It’s an old problem.
Your sofa has developed a small rip, or a smiley face has been engraved on the cushion by your four-year-old; maybe the cushions are just a bit depressed after years of people unwinding on it.
But mostly it’s a good sofa.
The bones are good and it feels like a travesty to send something with so much potential to landfill. People are still using Louis XIV furniture 300 years later, while yours hasn’t celebrated its fifth birthday yet…
So, what are your options?
A new sofa is expensive. You’ll probably need to change the whole suite, maybe even redecorate. And the thought of landfill is still lurking in the back of your mind. You really don’t want to be the straw that broke the environmental camel’s back… but that rip looks worse than a rip in the fabric of time and space.
Rejuvenating an Unhappy Sofa
If it’s just a case of breathing life into an old sofa, there are some quick and easy wins. And it’s the simple things that can make a huge difference:
- Lose the skirt – if your sofa still has a skirt, one seriously quick update is to lose it entirely. It’s a dated look. Losing the skirt also makes the room feel bigger and exposes the legs.
- … then you could give your old sofa some new legs. If those newly exposed legs or your existing legs are horrendous, swap them out for something more modern.
- If you don’t have a nail head trim already (those seams that are a line of rounded metal caps), then adding one is simple and gives a sofa a touch of vintage class, especially round the arms.
- Adding buttons to cushions give an elegant finish and are simple to do. It’s a great technique for transforming lacklustre furniture.
- Sagging cushions can be stuffed or replaced. If your sofa is dull you can swap out the old cushions for more colourful ones.
- Cover it up with big throws and huge cushions.
Are you with us so-fa? (Sorry!)
The Big Cover Up – Upholstering Furniture
When you think about renovating a sofa or chair, one option that likely crossed your mind is having a complete upholster.
Professional upholstering can sometimes be as expensive as buying a new sofa, but if you have a curvy vintage sofa in a style you just can’t get these days, then the upholstery option is a good one. It’s your choice of material and your choice of colours – you’ve got yourself a new sofa. A complete upholster could include foam and springs, not just replacing the cover. It depends on the condition of the sofa.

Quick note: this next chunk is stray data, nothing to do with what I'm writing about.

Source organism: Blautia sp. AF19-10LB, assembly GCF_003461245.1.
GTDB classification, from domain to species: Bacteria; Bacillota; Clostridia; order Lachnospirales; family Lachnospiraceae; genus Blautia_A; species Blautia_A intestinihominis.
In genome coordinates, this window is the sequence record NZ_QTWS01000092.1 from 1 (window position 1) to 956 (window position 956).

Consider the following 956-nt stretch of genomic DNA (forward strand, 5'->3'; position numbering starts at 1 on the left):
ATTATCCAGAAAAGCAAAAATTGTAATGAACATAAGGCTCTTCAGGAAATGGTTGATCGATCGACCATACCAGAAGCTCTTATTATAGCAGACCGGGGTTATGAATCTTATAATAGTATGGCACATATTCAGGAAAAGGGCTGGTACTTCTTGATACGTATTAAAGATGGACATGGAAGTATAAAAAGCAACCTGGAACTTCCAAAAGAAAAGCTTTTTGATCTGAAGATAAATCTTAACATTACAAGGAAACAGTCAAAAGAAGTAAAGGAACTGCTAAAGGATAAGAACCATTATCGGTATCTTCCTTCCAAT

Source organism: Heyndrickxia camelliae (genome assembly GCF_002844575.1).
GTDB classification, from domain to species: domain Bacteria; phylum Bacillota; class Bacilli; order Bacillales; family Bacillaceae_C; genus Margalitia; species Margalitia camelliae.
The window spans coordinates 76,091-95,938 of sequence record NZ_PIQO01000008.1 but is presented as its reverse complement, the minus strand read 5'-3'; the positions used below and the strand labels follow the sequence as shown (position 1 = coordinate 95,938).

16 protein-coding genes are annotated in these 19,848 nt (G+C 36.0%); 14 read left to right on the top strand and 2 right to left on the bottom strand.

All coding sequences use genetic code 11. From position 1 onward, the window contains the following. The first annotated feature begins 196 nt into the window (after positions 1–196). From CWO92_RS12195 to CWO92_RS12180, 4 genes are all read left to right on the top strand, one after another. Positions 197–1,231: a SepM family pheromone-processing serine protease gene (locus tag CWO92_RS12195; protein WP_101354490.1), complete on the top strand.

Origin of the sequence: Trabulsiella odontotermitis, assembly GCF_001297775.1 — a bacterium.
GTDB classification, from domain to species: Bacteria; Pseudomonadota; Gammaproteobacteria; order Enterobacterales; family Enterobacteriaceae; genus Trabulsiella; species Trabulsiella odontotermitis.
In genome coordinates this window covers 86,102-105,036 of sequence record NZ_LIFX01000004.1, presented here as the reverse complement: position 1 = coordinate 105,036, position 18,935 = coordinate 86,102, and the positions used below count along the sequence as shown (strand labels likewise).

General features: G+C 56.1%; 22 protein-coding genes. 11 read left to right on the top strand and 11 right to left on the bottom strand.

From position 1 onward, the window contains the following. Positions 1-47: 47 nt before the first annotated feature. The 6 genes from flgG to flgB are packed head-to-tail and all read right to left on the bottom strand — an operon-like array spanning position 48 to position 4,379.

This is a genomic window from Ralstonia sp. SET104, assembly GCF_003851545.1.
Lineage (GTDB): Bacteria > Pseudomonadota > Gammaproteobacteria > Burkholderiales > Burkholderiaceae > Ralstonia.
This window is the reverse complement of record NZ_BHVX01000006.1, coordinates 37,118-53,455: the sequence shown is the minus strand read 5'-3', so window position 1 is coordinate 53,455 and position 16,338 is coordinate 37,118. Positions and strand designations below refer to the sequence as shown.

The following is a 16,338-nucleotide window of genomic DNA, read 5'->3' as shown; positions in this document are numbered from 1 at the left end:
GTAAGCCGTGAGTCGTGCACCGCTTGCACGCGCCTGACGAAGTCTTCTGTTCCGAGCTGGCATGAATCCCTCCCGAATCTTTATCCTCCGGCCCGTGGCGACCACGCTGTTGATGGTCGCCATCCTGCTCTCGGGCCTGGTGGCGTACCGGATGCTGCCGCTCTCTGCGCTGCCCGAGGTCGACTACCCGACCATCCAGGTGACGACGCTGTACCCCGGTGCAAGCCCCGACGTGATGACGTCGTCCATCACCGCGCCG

And if you’re wanting to cover the odd rip or smiley face then you could just as easily cover individual cushions. Choose a pattern, rather than trying to match the existing colour, to liven up your furniture.
Upholstering is a much-tested project for DIY restorers too and beginners’ kits are readily available. An upholstery staple gun will make the job much easier. But be sure to get the right staples for the gun (they take different staples) and the amount of material you’re stapling through.
Paint Your Wagon? Paint Your Sofa First
If you have a white or light-coloured cotton sofa that’s got a little grubby over the years, you could give it a lick of paint.
Yes, you read right. Paint it.
By using textile medium, latex or acrylic paint can be transformed into fabric paint. You’ll need to mix the paint/textile medium solution with water and it’s best to wet the chair first too.
Some people suggest testing the paint-solution to water ratio before setting the brush to the sofa. That helps get the best application. And apparently the finished version feels a bit more like faux leather than the textile original.
So, Before You Load the Van
Most of these ideas are relatively inexpensive and will feed your creative side too. If you’re determined to keep your existing furniture out of landfill, it’s worth giving them a try. You could end up with a whole new look and stop your old sofa being down in the dumps.